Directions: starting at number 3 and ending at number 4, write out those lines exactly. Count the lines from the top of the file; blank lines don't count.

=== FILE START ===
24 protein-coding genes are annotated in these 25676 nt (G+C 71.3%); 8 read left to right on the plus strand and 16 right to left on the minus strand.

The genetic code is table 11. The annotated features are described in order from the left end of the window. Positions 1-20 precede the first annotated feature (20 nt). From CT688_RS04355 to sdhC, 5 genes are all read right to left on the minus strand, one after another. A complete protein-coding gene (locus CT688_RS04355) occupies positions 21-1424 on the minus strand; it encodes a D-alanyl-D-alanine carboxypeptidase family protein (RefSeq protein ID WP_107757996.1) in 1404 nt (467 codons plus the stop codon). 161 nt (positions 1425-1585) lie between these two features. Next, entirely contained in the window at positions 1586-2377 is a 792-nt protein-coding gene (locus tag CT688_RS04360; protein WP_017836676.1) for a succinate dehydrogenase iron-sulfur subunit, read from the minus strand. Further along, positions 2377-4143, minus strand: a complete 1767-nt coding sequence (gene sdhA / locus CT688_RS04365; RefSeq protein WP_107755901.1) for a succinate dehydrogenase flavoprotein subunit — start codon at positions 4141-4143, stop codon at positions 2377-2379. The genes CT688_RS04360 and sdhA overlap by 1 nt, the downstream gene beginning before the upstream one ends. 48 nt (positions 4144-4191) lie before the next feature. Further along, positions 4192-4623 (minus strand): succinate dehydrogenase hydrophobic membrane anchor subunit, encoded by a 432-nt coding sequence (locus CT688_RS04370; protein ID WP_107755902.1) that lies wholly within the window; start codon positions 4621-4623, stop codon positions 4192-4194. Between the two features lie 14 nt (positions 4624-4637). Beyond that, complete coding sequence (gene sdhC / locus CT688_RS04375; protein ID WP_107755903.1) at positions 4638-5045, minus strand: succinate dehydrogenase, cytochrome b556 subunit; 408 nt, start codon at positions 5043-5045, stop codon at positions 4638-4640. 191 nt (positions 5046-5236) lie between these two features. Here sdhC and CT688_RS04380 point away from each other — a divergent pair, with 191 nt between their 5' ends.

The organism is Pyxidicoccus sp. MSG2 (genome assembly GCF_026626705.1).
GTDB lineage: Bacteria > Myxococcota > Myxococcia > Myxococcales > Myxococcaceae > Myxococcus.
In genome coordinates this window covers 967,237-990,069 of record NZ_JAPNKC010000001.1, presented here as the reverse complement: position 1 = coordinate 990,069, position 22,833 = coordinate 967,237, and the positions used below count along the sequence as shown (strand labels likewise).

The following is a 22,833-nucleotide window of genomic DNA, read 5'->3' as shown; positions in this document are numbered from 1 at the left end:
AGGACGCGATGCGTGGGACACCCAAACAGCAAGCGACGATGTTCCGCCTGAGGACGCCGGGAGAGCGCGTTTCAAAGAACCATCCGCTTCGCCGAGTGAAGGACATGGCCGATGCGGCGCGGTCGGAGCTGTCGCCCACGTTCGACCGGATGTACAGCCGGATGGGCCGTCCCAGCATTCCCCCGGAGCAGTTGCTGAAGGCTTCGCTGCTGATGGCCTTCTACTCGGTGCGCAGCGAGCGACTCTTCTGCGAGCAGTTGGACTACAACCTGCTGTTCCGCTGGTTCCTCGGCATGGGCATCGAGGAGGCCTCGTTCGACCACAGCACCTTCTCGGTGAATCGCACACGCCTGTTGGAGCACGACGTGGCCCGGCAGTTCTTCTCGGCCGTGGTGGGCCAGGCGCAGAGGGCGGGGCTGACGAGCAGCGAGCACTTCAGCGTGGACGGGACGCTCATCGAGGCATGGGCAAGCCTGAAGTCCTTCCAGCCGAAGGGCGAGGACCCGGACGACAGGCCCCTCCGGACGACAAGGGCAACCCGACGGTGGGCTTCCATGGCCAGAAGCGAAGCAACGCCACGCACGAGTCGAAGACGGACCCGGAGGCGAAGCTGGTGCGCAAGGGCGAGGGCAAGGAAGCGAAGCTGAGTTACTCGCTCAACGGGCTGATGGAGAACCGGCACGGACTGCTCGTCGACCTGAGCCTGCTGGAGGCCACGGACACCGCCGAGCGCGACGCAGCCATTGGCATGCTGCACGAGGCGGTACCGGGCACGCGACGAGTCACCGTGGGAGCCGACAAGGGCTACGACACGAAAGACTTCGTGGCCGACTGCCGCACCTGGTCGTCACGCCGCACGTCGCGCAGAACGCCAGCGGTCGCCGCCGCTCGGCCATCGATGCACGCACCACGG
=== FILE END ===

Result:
The organism is Pyxidicoccus sp. MSG2 (genome assembly GCF_026626705.1).
GTDB lineage: Bacteria > Myxococcota > Myxococcia > Myxococcales > Myxococcaceae > Myxococcus.